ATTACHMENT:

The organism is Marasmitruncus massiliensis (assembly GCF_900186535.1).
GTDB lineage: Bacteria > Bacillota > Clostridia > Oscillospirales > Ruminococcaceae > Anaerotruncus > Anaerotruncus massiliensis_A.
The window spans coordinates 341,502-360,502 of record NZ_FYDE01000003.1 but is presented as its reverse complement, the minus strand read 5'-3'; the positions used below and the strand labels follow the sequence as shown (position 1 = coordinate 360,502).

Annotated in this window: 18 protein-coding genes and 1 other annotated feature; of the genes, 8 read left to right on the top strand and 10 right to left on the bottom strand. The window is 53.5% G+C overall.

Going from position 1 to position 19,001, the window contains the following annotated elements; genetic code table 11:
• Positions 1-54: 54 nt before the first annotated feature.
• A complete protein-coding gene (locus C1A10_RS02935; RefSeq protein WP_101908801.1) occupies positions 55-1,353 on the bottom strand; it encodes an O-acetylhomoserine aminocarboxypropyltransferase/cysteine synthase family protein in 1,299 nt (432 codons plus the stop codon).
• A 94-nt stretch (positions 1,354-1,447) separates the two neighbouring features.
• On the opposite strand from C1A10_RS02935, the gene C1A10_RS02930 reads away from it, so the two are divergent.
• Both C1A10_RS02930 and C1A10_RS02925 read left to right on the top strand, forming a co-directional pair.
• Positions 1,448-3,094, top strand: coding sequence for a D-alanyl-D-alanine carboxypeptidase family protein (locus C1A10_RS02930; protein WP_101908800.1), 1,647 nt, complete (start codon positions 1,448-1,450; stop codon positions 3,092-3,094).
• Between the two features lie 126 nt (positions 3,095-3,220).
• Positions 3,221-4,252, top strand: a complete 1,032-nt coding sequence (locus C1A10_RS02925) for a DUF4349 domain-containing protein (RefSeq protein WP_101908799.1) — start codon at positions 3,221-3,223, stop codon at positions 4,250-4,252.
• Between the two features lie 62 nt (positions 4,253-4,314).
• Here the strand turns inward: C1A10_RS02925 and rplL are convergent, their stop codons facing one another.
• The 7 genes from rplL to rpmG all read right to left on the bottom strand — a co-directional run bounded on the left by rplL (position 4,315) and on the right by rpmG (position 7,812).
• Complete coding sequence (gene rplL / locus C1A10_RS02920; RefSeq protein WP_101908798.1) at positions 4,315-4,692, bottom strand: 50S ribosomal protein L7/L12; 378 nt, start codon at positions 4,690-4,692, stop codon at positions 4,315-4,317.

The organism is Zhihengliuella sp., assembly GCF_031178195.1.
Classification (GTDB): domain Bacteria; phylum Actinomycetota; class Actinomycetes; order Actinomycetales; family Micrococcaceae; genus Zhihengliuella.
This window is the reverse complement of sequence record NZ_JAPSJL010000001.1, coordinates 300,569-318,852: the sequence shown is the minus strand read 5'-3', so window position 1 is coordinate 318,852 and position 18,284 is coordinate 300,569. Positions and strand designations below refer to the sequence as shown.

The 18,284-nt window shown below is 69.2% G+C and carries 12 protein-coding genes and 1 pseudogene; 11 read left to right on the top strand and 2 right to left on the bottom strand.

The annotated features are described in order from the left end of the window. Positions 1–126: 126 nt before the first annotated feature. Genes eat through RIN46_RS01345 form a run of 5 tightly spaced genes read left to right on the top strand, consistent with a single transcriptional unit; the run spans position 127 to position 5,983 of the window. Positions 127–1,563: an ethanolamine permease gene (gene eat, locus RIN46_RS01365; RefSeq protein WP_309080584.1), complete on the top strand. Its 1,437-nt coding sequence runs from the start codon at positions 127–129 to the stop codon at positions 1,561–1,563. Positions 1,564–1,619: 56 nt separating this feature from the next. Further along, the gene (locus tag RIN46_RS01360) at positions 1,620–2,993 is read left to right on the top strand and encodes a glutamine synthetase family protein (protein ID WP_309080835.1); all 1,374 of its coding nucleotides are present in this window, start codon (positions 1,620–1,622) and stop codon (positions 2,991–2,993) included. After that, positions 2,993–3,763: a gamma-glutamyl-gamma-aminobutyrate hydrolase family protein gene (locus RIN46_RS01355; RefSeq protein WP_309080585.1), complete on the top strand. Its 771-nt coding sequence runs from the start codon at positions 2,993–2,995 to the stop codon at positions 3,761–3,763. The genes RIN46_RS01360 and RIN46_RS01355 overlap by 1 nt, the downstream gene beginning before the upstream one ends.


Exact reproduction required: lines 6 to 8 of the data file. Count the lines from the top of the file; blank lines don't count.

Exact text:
• Positions 1-54: 54 nt before the first annotated feature.
• A complete protein-coding gene (locus C1A10_RS02935; RefSeq protein WP_101908801.1) occupies positions 55-1,353 on the bottom strand; it encodes an O-acetylhomoserine aminocarboxypropyltransferase/cysteine synthase family protein in 1,299 nt (432 codons plus the stop codon).
• A 94-nt stretch (positions 1,354-1,447) separates the two neighbouring features.